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Time-constrained reasoning Learn to be a split-second expert Niels Taatgen and John Anderson Carnegie Mellon University Funded by grants from ONR (ACT-R),

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Presentation on theme: "Time-constrained reasoning Learn to be a split-second expert Niels Taatgen and John Anderson Carnegie Mellon University Funded by grants from ONR (ACT-R),"— Presentation transcript:

1 Time-constrained reasoning Learn to be a split-second expert Niels Taatgen and John Anderson Carnegie Mellon University Funded by grants from ONR (ACT-R), NWO (Set) and NASA (CMU-ASP)

2 Overview Time-constrained reasoning Time-constrained reasoning ACT-R essentials ACT-R essentials Set (a game) Set (a game) CMU-ASP (complex dynamic task) CMU-ASP (complex dynamic task)

3 Goals of the ACT-R project Explain as much as possible of cognition using a single theory Explain as much as possible of cognition using a single theory The theory has to be explicated in a cognitive architecture, a simulation environment that mimics actual human behavior The theory has to be explicated in a cognitive architecture, a simulation environment that mimics actual human behavior Single mechanisms should explain many phenomena Single mechanisms should explain many phenomena

4 Skill Acquisition through Production Compilation People become faster at performing a certain task through learning People become faster at performing a certain task through learning The general theory is that they transform declarative into procedural knowledge The general theory is that they transform declarative into procedural knowledge Speed-up is explained by the fact that declarative knowledge no longer has to be retrieved Speed-up is explained by the fact that declarative knowledge no longer has to be retrieved A second aspect of becoming faster is that some things that had to be done serially can now be done in parallel leading to qualitative changes in behavior A second aspect of becoming faster is that some things that had to be done serially can now be done in parallel leading to qualitative changes in behavior

5 Time-constrained reasoning Initial knowledge Initial knowledge Speed-up by production compilation Speed-up by production compilation Qualitative improvements in performance Qualitative improvements in performance Embedded learning Embedded learning Being fast means: explaining why people can learn to be very fast at certain complex tasks (so nothing fast computers solve) Being fast means: explaining why people can learn to be very fast at certain complex tasks (so nothing fast computers solve)

6 Goals of the ACT-R project Model Human behavior in order to: Better understand human reasoning Better understand human reasoning Use models of human reasoning in: Use models of human reasoning in: HCI HCI Intelligent agents Intelligent agents Tutoring Tutoring The simulations predictions are as fine-grained as possible: reaction times reaction times errors errors choices choices learning curves learning curves eye movements eye movements fMRI data fMRI data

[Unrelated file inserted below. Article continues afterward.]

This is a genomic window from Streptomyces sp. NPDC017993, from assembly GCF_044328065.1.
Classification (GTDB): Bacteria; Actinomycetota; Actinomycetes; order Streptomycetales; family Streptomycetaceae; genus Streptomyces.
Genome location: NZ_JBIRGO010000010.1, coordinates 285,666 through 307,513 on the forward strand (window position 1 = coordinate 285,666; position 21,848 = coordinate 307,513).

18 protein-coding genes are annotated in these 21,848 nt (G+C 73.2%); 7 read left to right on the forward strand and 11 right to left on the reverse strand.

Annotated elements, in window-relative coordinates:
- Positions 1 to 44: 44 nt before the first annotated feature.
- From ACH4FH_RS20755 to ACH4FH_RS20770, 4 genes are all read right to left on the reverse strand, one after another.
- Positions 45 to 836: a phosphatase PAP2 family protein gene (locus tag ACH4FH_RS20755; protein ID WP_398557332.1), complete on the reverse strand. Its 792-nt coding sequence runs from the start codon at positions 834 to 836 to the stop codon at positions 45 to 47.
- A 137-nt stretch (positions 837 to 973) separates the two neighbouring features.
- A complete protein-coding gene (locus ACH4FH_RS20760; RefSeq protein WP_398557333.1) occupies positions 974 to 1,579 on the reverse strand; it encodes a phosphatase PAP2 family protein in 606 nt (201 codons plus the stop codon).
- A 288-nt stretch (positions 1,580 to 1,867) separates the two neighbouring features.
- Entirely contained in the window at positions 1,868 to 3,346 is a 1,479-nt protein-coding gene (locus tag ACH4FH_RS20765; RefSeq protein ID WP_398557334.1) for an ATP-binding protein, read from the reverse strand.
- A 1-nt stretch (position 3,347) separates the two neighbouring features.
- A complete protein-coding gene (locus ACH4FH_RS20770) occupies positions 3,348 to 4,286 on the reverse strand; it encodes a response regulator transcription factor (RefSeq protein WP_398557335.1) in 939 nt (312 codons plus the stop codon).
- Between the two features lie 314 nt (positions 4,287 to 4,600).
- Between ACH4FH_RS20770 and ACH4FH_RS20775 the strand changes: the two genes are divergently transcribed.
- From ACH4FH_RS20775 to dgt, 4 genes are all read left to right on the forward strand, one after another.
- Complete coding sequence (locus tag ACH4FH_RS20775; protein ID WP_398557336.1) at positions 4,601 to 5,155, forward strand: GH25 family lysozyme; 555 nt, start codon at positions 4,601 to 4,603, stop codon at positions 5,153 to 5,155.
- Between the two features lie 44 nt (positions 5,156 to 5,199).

7 ACT-Rs foundations Rational Analysis: Knowledge is treated as having a potential benefit for the agent (so truth is not fundamental) Rational Analysis: Knowledge is treated as having a potential benefit for the agent (so truth is not fundamental) Procedural/Declarative distinction Procedural/Declarative distinction Hybrid: both symbolic and subsymbolic Hybrid: both symbolic and subsymbolic Strong focus on learning Strong focus on learning Strong focus on interaction with the environment Strong focus on interaction with the environment

8 Summary of ACT-Rs memory Declarative memory Declarative memory contains facts and past goals (called chunks) contains facts and past goals (called chunks) activation determines which chunk is selected activation determines which chunk is selected chunks that are retrieved or recreated often receive high activations chunks that are retrieved or recreated often receive high activations Procedural memory Procedural memory contains rules contains rules utility determines which rule is selected utility determines which rule is selected High utility = high probability of success and low costs High utility = high probability of success and low costs

9 Overview ACT-R in a Diagram Matching (Striatum) Selection (Pallidum) Execution (Thalamus) Productions (Basal Ganglia) Retrieval Buffer (VLPFC) Goal Buffer (DLPFC) Manual Buffer (Motor) Visual Buffer (Parietal) Declarative Module (Temporal/Hippocampus) Intentional module (not identified) Visual Module (Occipital/Parietal) Manual Module (Motor/Cerebellum) External World ACT-R Cycle: MatchingSelectionExecution

10 Overview ACT-R in a Diagram Matching (Striatum) Selection (Pallidum) Execution (Thalamus) Productions (Basal Ganglia) Retrieval Buffer (VLPFC) Goal Buffer (DLPFC) Manual Buffer (Motor) Visual Buffer (Parietal) Declarative Module (Temporal/Hippocampus) Intentional module (not identified) Visual Module (Occipital/Parietal) Manual Module (Motor/Cerebellum) External World ACT-R Cycle: Matching: Production rules that match the current contents of the buffers are determined